We got into town and were given a tour before getting a cold drink before heading back to our campsite.

Once back at the campsite we were able to see some of the drill monkeys being fed avocados. They were fascinating with their almost baboon like faces and watching the hierarchy of males dominate the younger ones. Such a joy to watch them and see the amazing work this organisation is doing. This is where they breed them and eventually get to release them back into the forest when they are ready to be reintroduced to the wild. To think, they started with 1 drill monkey in 1988 and now have 6 large groups of almost 200 in a group. We could sit and watch them for hours, but it was time to get some grub of our own.

The next morning we enjoyed an amazing cooked breakfast by the expats; eggs, beans, bread and avocados! A breakfast of champions!! They were such a great bunch, but we had to say our goodbyes as they were heading off that morning. It's amazing how we get to meet such incredible people along the way! 

We spent the day watching the chimpanzees get fed (there was one poor teenage boy called Mickey, who was different to the rest. He liked to stand like a human, so ended up getting beaten up by the others regularly. The poor chap wouldn't learn. But it was amazing to see him parade around!). We walked around the sanctuary and enjoying their canopy walk overlooking the forest. Unfortunately we couldn't walk the full length of canopy as some of it was taken away by a land slide. Innocence mentioned that a Canadian company had offered to repair it for a small fee, but the government has yet to do anything about it. Later that evening we met the founder, Peter, who had made an appearance at the Ranch as the Kenyan CNN news was there to make a documentary about their organisation and the problems they faced. It was interesting to hear their biggest problems were with the government in more recent times. A new government has just been elected, however this one has no care for forestry or illegal hunting and has therefore stopped any help they used to have. Forest fires are a major threat to the vegetation and there is now no one reinforcing the laws against this. The locals set fire to their farms to help fertilise the land, but many are unable to keep them under control, so they end up wiping out the little remaining natural forests. It's such a sad thing to see first hand.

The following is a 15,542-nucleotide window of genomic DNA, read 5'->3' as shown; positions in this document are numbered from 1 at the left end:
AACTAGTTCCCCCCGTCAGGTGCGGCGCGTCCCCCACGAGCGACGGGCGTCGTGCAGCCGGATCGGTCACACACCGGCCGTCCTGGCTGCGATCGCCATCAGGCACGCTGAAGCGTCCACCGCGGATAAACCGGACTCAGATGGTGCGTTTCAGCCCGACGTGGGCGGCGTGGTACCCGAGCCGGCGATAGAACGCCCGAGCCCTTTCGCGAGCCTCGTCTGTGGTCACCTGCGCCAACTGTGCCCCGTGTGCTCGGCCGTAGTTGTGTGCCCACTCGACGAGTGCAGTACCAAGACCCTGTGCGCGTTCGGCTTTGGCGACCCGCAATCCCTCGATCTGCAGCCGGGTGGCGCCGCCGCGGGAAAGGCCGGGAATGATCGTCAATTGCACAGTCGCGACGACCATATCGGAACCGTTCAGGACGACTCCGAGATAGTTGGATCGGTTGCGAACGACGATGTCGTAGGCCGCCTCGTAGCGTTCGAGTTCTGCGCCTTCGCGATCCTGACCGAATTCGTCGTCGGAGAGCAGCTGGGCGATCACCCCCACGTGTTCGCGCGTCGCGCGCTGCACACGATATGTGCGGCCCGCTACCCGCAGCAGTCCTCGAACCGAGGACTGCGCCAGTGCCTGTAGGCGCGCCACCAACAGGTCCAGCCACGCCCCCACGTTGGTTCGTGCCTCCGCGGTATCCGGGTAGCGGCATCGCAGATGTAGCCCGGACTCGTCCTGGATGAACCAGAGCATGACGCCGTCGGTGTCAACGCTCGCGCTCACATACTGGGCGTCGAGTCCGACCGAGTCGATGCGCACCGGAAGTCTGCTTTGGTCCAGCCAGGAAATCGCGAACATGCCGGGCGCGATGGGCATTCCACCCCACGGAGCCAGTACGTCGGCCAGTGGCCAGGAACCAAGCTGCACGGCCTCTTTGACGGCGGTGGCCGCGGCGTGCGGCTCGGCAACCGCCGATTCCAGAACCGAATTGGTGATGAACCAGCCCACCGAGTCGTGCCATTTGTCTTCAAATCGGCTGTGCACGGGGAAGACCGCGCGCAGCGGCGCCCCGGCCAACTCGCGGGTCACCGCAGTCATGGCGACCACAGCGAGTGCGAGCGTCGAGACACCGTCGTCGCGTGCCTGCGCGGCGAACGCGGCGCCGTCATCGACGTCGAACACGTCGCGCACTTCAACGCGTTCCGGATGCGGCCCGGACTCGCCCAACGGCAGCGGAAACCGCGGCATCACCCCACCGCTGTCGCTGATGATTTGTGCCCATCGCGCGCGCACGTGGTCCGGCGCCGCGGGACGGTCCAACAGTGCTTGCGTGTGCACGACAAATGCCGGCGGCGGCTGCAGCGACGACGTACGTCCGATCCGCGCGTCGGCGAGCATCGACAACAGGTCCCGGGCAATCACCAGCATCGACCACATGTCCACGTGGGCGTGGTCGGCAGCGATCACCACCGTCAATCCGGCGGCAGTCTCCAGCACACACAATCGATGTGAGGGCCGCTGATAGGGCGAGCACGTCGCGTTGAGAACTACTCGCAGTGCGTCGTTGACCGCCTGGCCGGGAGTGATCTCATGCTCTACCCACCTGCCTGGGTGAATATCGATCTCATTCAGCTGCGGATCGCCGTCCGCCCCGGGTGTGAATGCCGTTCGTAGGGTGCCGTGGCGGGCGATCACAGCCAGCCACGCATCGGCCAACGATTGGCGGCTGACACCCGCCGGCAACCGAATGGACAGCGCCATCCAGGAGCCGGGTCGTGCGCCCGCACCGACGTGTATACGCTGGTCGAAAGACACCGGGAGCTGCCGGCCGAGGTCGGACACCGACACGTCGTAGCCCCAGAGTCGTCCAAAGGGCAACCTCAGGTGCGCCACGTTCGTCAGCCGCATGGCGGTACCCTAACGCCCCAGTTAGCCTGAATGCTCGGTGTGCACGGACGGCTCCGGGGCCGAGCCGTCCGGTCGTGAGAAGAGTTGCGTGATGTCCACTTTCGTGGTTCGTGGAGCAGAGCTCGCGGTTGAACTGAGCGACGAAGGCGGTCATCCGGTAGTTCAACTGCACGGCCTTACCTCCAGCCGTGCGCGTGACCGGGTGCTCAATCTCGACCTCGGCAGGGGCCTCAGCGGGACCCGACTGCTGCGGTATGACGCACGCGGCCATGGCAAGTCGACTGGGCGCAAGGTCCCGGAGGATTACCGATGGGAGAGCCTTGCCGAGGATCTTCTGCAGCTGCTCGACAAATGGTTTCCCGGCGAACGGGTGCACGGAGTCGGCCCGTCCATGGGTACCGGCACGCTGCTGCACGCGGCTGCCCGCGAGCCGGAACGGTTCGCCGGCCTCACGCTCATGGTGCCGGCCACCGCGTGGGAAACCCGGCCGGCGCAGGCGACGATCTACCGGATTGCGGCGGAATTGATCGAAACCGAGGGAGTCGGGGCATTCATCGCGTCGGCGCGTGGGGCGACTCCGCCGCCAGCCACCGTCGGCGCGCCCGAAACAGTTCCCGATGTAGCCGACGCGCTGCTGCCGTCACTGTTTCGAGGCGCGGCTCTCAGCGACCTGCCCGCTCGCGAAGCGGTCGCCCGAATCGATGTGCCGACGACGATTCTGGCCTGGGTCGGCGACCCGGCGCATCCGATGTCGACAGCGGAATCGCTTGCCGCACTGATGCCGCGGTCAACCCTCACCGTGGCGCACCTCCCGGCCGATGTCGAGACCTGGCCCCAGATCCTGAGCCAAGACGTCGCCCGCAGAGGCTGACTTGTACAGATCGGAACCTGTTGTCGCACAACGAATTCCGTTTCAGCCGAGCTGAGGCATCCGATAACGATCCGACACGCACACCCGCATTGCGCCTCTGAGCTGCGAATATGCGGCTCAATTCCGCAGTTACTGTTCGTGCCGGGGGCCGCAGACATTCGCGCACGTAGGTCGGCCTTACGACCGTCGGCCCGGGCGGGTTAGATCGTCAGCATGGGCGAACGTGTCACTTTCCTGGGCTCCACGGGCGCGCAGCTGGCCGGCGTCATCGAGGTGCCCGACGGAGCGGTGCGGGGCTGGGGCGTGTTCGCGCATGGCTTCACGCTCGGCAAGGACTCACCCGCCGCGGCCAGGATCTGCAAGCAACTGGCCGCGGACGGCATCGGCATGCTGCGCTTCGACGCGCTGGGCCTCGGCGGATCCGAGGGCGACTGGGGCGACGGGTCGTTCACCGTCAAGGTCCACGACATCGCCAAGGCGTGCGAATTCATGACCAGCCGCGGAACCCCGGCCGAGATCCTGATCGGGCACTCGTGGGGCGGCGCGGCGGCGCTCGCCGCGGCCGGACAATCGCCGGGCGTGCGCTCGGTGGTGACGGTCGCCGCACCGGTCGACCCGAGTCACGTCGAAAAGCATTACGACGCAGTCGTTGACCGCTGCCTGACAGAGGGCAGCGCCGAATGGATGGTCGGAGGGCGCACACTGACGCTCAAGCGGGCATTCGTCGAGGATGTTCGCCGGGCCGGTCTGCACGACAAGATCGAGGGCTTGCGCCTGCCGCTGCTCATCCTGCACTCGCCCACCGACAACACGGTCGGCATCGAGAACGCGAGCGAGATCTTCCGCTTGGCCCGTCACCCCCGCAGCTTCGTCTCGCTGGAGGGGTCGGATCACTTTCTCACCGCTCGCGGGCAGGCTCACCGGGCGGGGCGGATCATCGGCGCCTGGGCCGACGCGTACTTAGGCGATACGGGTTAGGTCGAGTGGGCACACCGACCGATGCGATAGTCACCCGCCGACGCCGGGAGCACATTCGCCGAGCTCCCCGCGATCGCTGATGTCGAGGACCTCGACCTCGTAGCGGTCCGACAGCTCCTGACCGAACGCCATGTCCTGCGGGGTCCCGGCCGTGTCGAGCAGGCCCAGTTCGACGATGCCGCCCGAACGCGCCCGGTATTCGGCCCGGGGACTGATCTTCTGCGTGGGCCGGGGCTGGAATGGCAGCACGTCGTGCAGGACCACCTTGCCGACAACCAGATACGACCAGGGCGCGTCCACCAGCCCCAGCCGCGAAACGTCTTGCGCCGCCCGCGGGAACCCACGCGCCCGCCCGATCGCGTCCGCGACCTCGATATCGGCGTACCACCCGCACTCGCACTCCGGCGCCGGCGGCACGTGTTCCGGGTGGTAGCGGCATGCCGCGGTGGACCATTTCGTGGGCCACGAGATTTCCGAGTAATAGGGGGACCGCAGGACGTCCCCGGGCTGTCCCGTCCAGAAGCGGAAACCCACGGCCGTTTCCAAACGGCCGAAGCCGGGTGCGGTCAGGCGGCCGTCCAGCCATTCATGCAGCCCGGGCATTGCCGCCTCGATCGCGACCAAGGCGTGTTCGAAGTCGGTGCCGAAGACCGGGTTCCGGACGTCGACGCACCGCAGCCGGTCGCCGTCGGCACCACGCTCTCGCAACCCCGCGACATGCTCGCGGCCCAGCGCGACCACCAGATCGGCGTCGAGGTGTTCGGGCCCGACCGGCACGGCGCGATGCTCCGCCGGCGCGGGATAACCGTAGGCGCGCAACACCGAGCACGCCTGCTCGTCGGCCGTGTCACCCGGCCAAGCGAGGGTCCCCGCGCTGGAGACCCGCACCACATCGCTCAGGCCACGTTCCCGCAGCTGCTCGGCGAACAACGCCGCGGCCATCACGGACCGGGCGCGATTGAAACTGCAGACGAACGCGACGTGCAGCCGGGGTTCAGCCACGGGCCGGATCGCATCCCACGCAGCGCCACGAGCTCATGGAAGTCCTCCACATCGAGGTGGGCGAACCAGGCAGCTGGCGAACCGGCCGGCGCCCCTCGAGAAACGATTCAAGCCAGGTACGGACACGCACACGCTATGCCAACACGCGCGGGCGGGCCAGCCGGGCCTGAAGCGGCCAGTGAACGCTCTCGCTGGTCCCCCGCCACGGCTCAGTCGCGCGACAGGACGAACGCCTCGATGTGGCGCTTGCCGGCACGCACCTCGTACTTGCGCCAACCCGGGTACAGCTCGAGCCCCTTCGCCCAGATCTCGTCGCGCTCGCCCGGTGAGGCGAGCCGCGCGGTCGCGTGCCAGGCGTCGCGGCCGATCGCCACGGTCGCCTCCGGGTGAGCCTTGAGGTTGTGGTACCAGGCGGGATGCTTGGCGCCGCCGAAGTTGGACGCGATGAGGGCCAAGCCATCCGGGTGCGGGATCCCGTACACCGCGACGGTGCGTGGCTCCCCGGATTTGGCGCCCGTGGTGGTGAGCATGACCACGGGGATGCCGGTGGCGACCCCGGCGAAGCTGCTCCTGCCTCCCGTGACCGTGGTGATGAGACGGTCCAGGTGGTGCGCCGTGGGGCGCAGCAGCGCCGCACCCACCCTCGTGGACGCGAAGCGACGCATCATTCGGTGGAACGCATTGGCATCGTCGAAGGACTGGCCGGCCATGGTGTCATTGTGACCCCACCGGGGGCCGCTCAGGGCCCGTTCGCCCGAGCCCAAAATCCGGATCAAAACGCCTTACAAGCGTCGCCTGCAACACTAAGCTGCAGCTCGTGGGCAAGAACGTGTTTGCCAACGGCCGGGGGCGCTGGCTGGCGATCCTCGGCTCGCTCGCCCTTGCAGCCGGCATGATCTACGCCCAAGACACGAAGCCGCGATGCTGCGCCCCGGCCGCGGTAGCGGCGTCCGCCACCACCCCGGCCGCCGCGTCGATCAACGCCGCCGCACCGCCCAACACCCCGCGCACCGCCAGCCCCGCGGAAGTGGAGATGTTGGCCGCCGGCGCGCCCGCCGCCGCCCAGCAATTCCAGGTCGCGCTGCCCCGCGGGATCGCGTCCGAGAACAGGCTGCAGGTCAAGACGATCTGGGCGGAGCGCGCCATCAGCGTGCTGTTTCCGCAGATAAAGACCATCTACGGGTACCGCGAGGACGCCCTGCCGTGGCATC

Peter was a force to be reckoned with! He was passionate about his organisation, but many years of being beaten down by the government, police, and the locals; he is finding it hard to be positive about the future of Drill Ranch. He most certainly said it how it was or how he saw things and heaven forbid if you should see things differently. But, I grew to really appreciate his honesty and openness, even if he was effing and blinding his way through. Such a character! I feel blessed to have witnessed such an incredible person, staff and organisation.

For our last day we attempted the hike back up to the top of the mountain with our guide, Chris. We were determined to make it to the base camp, as we had planned on our initial hike. Our poor muscles were still aching from the hike a couple of days before, so it took us a while to find our feet. But we made it to the top after sweating out more litres than we could drink. It was incredible and certainly gave us a sense of achievement!
We headed back to camp to enjoy everyone's company once again. We had fallen in love with this place! We were almost begged to stay and volunteer and help out. If we didn't have to move on, we probably would have taken them up on their offer! 

In the morning, we said our goodbyes and headed for the town Ikom, close to the Cameroon border. Here we spent a night in an ok hotel, that certainly wasn't amazing, but would serve us well for the night. As we had reached the town in good time, we decided to head to a local bar for a drink or two. After sitting down the sky turned dark, the rains were certainly coming. All of a sudden a massive gale force wind decended on the town, it felt like the tin roof of our bar was about to take off! There was dust everywhere, and people were running from the streets to get shelter. Then the heavens opened and a torrential downpour decended on the town. We watched as rivers appeared down the roads, people on a motorbike crashed in front of us (luckily all ok) and still with gale force winds. We hadn't seen anything like it. But the locals were over the moon, the first proper rains and the country certainly needed it. We on the other hand were thinking of the dirt roads we needed to travel on! Congo was going to be a nightmare.